Veteran Buckley likely out of politics

Former Assembly Speaker Barbara Buckley said she would decide in 2013 whether she would run for another office. “I won’t need all of 2013 to make my decision,” she said. It looks “pretty much” like she won’t.

A clue that she’s out of the political game, at least as a candidate: She’s giving away the campaign contributions she has held onto since 2010. Her war chest remaining from her days as Assembly speaker of the 2007 and 2009 legislative sessions is dwindling. She is giving the campaign dollars away to political candidates and nonprofits and said she will give the rest away within the year.

The woman I thought had the potential to be the first female governor of Nevada decided not to run for governor in 2010 after Rory Reid entered the fray. She would have had to beat the county commissioner with the powerful Democratic daddy in a Democratic primary, then she would have had to defeat Republican Brian Sandoval, the ultimate winner.

With term limits, she could not continue as speaker, so her options were limited. Plus, it was time for a break. She had carried two full-time jobs for 16 years. She was a legislator for 16 years and executive director of the Legal Aid Center of Southern Nevada for 24. And she was a mom and wife.

“The only person that has a chance of reforming the tax structure is the governor,” Buckley said. That person would have to use the power of the office to bring the groups together to reach some agreement.

She’s not sure Sandoval wants to lead, even in a potential second term, where governors often become more willing to take chances.

So far, he certainly has not revealed any willingness to step forward to reform tax policy , sticking firmly and safely to his “no new taxes” mantra, protecting his electability.

Buckley credited Sandoval for making some enhancements to education, but most of those are roll-up costs. “Just because you’re paying more for utilities doesn’t mean you are improving education,” she said.

Asked to grade Sandoval, she laughed and said, “I’m out of the grading business.”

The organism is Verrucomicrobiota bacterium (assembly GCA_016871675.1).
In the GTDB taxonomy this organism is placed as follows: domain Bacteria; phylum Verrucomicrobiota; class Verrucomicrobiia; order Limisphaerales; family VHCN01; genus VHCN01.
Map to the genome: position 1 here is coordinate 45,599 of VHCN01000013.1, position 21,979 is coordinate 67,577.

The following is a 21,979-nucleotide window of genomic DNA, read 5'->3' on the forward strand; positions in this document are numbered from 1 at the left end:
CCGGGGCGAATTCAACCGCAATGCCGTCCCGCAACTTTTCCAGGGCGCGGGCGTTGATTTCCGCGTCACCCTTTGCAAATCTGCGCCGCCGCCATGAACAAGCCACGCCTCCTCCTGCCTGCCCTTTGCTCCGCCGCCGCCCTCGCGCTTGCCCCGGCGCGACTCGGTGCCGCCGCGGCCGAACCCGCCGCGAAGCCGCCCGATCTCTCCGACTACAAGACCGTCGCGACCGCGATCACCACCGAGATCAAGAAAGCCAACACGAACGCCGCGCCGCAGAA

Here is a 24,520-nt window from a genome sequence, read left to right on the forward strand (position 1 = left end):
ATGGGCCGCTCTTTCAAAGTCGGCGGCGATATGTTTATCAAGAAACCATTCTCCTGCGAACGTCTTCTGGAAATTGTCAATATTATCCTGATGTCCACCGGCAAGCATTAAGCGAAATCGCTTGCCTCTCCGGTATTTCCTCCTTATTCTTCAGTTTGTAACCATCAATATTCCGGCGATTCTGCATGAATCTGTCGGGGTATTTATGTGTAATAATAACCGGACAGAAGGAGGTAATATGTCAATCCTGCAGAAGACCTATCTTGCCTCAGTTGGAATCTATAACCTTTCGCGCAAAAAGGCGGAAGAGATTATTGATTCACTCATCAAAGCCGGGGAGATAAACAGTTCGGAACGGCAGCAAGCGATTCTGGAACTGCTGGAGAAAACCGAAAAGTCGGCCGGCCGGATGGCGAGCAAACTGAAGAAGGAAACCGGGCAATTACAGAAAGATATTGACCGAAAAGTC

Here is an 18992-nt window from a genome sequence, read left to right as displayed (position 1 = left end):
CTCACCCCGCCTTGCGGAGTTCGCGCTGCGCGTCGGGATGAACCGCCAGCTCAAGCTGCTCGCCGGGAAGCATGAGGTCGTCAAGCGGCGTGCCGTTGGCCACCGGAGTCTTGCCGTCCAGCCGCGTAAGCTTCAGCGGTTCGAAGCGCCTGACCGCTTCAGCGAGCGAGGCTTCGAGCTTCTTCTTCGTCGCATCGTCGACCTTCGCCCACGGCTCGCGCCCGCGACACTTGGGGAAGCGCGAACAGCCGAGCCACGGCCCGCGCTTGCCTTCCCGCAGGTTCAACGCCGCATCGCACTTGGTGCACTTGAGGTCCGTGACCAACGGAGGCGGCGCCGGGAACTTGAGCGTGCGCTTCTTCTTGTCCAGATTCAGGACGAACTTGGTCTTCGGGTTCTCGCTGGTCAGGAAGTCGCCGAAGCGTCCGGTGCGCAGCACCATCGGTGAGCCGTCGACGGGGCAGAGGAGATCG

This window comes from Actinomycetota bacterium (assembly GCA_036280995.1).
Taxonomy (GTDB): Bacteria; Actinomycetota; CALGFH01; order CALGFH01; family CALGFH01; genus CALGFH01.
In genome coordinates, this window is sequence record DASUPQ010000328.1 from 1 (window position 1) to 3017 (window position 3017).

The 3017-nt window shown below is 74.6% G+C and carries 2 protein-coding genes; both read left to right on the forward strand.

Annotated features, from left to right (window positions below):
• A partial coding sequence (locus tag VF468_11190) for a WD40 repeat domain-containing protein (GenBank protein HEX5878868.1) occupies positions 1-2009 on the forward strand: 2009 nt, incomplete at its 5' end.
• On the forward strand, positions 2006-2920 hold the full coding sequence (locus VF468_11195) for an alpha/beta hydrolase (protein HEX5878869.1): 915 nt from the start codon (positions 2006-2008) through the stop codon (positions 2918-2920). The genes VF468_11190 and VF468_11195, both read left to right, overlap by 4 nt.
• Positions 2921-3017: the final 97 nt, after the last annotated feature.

Yet she’s not as down on the 2013 session as some (OK, me). Sandoval did add money to expand full-day kindergarten to more at-risk schools. He upped the funding for English Language Learners. Southern Nevada got more money for its colleges and universities.

Mental health funding was increased. Sandoval took the controversial position of expanding Medicaid under Obamacare.

“There are some measures where Nevadans will be better off,” she said. We agreed more action was taken on social issues than financial.

The legislative low point for her personally was a bill quickly dubbed the Screw Barbara Buckley Act.

Sen. Greg Brower sponsored Senate Bill 194, a parallel bill to Assembly Bill 178 from Assembly Minority Leader Pat Hickey, which would put restrictions on how long a candidate could hold onto campaign contributions.

The identical bills from the two Republicans were written so that after a two-year hiatus, an elected official would have to dispose of the campaign war chest, unless they had filed for another office within two years. There was talk of changing that to four years.

Buckley reported having $575,000 on hand in January 2011. By January of this year, it had dropped to $155,000.

She admitted it hurt to have her integrity impugned as if she had done something wrong, when the law allowed her to keep the money for future campaigns. “It hurt because I worked for a very long time to serve with honor and integrity.”

Both bills died in committee, but she’s giving the money away anyway.

We will wait to see if there will be a governor in the near future willing to lead on tax reform. But with Buckley out of the picture, it doesn’t look likely.

Jane Ann Morrison’s column appears Monday, Thursday and Saturday. Email her at Jane@reviewjournal.com or call 702-383-0275.

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